Study Finds New Way To Regenerate Insulin-Producing Cells To Treat Diabetes

A study has found a new way to regenerate insulin-producing cells to treat diabetes in the form of MNK2 protein. The MNK2 protein could serve as a source of insulin for both type 1 and type 2 diabetes.

Study Finds New Way To Regenerate Insulin-Producing Cells To Treat Diabetes

A novel possible treatment target for diabetes has been identified by a Swedish researcher. In zebrafish larvae, laboratory pigs, and human cell cultures, inhibition of the protein MNK2 led to the regeneration of pancreatic insulin-producing cells.

According to Dr. Olov Andersson, senior researcher at the Department of Cell and Molecular Biology at the Karolinska Institute, “our findings indicate a new potential target for treating diabetes, in that we demonstrate a possible way of stimulating the formation of new insulin-producing cells.”

According to the study (read below), regeneration of insulin-producing beta cells in the pancreas occurred when the MNK2 protein was completely removed or inhibited in zebrafish cells.

Insulin is produced by beta cells, which are found in the pancreas. Insulin is a hormone that controls blood sugar levels by telling cells to take in blood sugar. This usually happens after a meal when blood sugar levels are at their highest.

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A chemical known as CID661578 was shown to be able to trigger the regeneration of pancreatic beta cells that produce insulin in the researcher’s earlier studies.

Instead of directly influencing the proliferation pathway, the current investigation discovered that CID661578 boosted beta cell regeneration by reducing the activity of MNK2 proteins.

CID661578 interacted with MNK2, preventing MNK2 from engaging with additional proteins involved in protein-generation mechanisms, which would later result in beta cell regeneration.

By doing this, CID665178 was successful in regenerating pancreatic beta cells in zebrafish larvae and zebrafish cell cultures.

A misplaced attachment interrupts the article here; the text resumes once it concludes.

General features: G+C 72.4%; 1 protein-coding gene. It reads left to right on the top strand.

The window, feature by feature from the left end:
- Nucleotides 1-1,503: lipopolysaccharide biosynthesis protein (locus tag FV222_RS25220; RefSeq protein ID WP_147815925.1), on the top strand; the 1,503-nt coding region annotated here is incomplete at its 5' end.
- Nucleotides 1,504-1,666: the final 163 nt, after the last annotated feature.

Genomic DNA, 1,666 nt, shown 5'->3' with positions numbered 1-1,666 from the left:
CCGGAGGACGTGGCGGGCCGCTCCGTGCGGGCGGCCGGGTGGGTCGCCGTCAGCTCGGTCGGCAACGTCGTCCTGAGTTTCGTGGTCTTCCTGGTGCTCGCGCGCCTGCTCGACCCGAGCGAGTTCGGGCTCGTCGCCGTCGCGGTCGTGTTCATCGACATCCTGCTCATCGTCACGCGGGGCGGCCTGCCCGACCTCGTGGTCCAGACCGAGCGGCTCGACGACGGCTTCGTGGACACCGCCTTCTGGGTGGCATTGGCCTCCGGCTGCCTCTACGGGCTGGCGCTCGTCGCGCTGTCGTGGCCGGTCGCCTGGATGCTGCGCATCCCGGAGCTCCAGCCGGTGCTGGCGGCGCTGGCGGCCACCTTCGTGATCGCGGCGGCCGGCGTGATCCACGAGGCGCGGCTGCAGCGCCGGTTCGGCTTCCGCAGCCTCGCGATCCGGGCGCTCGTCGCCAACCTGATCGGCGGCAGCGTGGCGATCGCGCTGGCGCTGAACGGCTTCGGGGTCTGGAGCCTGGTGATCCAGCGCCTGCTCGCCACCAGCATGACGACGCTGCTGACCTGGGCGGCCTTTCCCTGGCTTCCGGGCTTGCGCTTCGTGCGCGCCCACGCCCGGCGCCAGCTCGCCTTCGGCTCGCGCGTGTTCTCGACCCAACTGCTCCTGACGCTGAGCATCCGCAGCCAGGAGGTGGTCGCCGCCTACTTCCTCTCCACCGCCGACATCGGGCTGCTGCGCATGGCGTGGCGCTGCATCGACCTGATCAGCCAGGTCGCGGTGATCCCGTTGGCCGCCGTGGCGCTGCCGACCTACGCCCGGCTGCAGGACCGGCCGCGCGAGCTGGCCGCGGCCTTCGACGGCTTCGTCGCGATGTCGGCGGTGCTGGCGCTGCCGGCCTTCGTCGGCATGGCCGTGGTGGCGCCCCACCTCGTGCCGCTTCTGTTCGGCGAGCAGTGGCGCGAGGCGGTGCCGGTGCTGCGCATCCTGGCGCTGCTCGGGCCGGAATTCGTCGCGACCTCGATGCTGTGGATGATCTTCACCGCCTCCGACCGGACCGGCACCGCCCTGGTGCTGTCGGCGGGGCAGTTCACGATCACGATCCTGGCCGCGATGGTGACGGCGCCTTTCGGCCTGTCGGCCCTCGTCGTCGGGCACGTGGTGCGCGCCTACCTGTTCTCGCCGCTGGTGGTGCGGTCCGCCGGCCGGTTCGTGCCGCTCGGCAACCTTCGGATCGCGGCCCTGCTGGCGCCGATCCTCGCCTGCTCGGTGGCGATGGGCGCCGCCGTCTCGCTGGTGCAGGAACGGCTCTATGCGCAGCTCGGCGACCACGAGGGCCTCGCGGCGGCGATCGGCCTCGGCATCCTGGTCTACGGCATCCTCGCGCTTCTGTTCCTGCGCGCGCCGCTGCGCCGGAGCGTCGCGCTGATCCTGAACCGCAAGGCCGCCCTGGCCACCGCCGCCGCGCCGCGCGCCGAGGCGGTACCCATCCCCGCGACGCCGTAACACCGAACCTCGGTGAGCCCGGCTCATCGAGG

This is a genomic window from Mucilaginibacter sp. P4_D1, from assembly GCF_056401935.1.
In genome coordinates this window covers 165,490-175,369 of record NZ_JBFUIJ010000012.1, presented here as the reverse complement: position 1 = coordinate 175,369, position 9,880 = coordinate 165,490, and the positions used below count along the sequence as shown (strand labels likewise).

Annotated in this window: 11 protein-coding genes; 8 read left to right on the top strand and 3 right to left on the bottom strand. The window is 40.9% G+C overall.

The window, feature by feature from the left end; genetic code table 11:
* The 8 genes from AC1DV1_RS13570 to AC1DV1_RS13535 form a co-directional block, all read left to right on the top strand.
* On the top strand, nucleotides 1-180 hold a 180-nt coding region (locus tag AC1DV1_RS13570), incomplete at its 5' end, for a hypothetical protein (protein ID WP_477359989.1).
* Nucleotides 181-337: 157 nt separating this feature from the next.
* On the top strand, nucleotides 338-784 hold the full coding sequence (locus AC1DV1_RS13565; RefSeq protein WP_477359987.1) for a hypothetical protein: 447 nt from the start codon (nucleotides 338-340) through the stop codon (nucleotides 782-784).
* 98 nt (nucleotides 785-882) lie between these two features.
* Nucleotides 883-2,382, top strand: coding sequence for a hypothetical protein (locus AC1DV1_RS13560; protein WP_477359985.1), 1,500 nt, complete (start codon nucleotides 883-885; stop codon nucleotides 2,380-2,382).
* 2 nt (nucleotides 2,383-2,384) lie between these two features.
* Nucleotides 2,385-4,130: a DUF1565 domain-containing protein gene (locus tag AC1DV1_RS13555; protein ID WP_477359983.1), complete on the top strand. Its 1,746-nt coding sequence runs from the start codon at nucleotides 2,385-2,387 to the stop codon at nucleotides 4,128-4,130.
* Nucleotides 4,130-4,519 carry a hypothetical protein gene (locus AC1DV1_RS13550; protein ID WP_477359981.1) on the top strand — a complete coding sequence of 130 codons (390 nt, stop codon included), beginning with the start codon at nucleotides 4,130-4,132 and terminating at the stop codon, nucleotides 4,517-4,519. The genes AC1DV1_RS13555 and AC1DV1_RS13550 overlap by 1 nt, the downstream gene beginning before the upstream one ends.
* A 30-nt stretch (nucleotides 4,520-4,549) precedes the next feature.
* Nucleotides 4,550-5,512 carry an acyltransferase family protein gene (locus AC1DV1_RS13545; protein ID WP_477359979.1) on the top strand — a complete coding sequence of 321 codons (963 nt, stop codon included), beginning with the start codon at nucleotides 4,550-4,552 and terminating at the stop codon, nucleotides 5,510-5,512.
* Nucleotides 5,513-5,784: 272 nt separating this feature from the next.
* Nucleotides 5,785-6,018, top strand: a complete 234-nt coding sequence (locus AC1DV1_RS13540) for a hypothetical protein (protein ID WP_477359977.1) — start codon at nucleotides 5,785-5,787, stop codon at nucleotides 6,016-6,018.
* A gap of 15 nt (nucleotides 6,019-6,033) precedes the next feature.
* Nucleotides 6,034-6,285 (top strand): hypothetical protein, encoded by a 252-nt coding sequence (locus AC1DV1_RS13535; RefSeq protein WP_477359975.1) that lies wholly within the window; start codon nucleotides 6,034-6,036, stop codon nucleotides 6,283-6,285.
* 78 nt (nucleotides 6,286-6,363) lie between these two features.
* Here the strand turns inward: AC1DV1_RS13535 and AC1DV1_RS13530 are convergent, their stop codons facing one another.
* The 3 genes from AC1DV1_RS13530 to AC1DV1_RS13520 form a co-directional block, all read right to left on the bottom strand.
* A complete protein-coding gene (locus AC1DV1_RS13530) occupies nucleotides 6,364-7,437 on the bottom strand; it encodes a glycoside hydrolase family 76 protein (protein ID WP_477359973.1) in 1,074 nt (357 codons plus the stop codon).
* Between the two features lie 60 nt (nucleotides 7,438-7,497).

Additionally, CID665178 molecules’ exposure to mammalian cell cultures revealed that pig and human cells could also experience the same effects.

Human organoids, which are cell cultures made to imitate organs, as well as pig pancreatic cell assays all experienced a rise in pancreatic beta cell proliferation after being treated with CID665178.

Although this role “warrants further investigation in diabetes,” the authors noted their work “demonstrates a targetable role of MNK2” in beta cell regeneration.

If effective, the MNK2 protein could serve as a source of insulin for both type 1 and type 2 diabetes.

In those with type 1 diabetes, the immune system accidentally kills beta cells, which reduces the number of beta cells and the amount of insulin produced. Beta cells progressively lose their capacity to generate insulin in type 2 diabetes as a result of decreased insulin signaling and cells that are no longer receptive to insulin.

Because both type 1 and type 2 diabetes patients require insulin injections to regulate their blood sugar levels, targeted MNK2 suppression for these patients could allow for the restoration of natural insulin production in the body through beta cell regeneration, allowing for more refined blood sugar regulation.

“We’ll now be studying the effect of this and similar molecules in human tissue and analyzing the molecule’s target protein, MNK2, in tissue from healthy donors and donors with diabetes,” said Andersson.

Read the study below:

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